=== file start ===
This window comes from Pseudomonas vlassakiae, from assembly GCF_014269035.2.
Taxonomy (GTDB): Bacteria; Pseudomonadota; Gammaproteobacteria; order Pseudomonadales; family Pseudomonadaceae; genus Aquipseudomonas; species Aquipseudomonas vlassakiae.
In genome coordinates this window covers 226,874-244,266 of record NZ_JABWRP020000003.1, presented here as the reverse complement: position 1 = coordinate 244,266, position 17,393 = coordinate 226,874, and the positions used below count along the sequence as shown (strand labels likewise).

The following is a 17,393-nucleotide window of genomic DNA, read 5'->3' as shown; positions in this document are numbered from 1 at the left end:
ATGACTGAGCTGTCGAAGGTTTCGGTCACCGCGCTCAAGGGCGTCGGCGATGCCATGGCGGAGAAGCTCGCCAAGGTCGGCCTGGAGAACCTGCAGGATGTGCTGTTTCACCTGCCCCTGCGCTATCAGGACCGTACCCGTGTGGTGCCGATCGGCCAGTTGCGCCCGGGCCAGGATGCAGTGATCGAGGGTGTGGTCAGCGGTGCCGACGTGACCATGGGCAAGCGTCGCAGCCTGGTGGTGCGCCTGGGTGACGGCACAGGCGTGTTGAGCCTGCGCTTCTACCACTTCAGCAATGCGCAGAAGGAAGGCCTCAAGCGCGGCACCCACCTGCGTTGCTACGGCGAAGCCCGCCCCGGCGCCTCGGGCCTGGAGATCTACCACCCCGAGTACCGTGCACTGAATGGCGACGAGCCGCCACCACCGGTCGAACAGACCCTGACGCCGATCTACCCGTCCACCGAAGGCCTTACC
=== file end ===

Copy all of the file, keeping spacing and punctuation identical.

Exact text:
This window comes from Pseudomonas vlassakiae, from assembly GCF_014269035.2.
Taxonomy (GTDB): Bacteria; Pseudomonadota; Gammaproteobacteria; order Pseudomonadales; family Pseudomonadaceae; genus Aquipseudomonas; species Aquipseudomonas vlassakiae.
In genome coordinates this window covers 226,874-244,266 of record NZ_JABWRP020000003.1, presented here as the reverse complement: position 1 = coordinate 244,266, position 17,393 = coordinate 226,874, and the positions used below count along the sequence as shown (strand labels likewise).

The following is a 17,393-nucleotide window of genomic DNA, read 5'->3' as shown; positions in this document are numbered from 1 at the left end:
ATGACTGAGCTGTCGAAGGTTTCGGTCACCGCGCTCAAGGGCGTCGGCGATGCCATGGCGGAGAAGCTCGCCAAGGTCGGCCTGGAGAACCTGCAGGATGTGCTGTTTCACCTGCCCCTGCGCTATCAGGACCGTACCCGTGTGGTGCCGATCGGCCAGTTGCGCCCGGGCCAGGATGCAGTGATCGAGGGTGTGGTCAGCGGTGCCGACGTGACCATGGGCAAGCGTCGCAGCCTGGTGGTGCGCCTGGGTGACGGCACAGGCGTGTTGAGCCTGCGCTTCTACCACTTCAGCAATGCGCAGAAGGAAGGCCTCAAGCGCGGCACCCACCTGCGTTGCTACGGCGAAGCCCGCCCCGGCGCCTCGGGCCTGGAGATCTACCACCCCGAGTACCGTGCACTGAATGGCGACGAGCCGCCACCACCGGTCGAACAGACCCTGACGCCGATCTACCCGTCCACCGAAGGCCTTACC